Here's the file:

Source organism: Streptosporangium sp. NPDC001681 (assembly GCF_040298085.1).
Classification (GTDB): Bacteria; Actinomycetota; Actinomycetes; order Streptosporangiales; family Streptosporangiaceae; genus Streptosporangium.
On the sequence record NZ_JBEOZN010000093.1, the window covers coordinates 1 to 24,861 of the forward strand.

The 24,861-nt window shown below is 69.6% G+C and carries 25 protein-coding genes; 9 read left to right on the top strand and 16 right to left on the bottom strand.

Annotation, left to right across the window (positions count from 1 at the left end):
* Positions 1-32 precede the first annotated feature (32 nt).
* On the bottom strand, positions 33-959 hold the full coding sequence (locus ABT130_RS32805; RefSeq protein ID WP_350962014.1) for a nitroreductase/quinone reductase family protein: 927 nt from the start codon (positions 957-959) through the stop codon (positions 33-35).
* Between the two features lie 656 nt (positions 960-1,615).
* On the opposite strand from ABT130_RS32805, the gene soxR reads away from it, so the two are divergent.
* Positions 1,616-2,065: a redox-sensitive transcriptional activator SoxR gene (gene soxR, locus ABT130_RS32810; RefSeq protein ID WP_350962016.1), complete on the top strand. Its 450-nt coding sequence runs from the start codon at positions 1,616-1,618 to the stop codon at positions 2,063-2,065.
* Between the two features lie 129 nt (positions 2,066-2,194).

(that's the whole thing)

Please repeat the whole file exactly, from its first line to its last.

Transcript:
Source organism: Streptosporangium sp. NPDC001681 (assembly GCF_040298085.1).
Classification (GTDB): Bacteria; Actinomycetota; Actinomycetes; order Streptosporangiales; family Streptosporangiaceae; genus Streptosporangium.
On the sequence record NZ_JBEOZN010000093.1, the window covers coordinates 1 to 24,861 of the forward strand.

The 24,861-nt window shown below is 69.6% G+C and carries 25 protein-coding genes; 9 read left to right on the top strand and 16 right to left on the bottom strand.

Annotation, left to right across the window (positions count from 1 at the left end):
* Positions 1-32 precede the first annotated feature (32 nt).
* On the bottom strand, positions 33-959 hold the full coding sequence (locus ABT130_RS32805; RefSeq protein ID WP_350962014.1) for a nitroreductase/quinone reductase family protein: 927 nt from the start codon (positions 957-959) through the stop codon (positions 33-35).
* Between the two features lie 656 nt (positions 960-1,615).
* On the opposite strand from ABT130_RS32805, the gene soxR reads away from it, so the two are divergent.
* Positions 1,616-2,065: a redox-sensitive transcriptional activator SoxR gene (gene soxR, locus ABT130_RS32810; RefSeq protein ID WP_350962016.1), complete on the top strand. Its 450-nt coding sequence runs from the start codon at positions 1,616-1,618 to the stop codon at positions 2,063-2,065.
* Between the two features lie 129 nt (positions 2,066-2,194).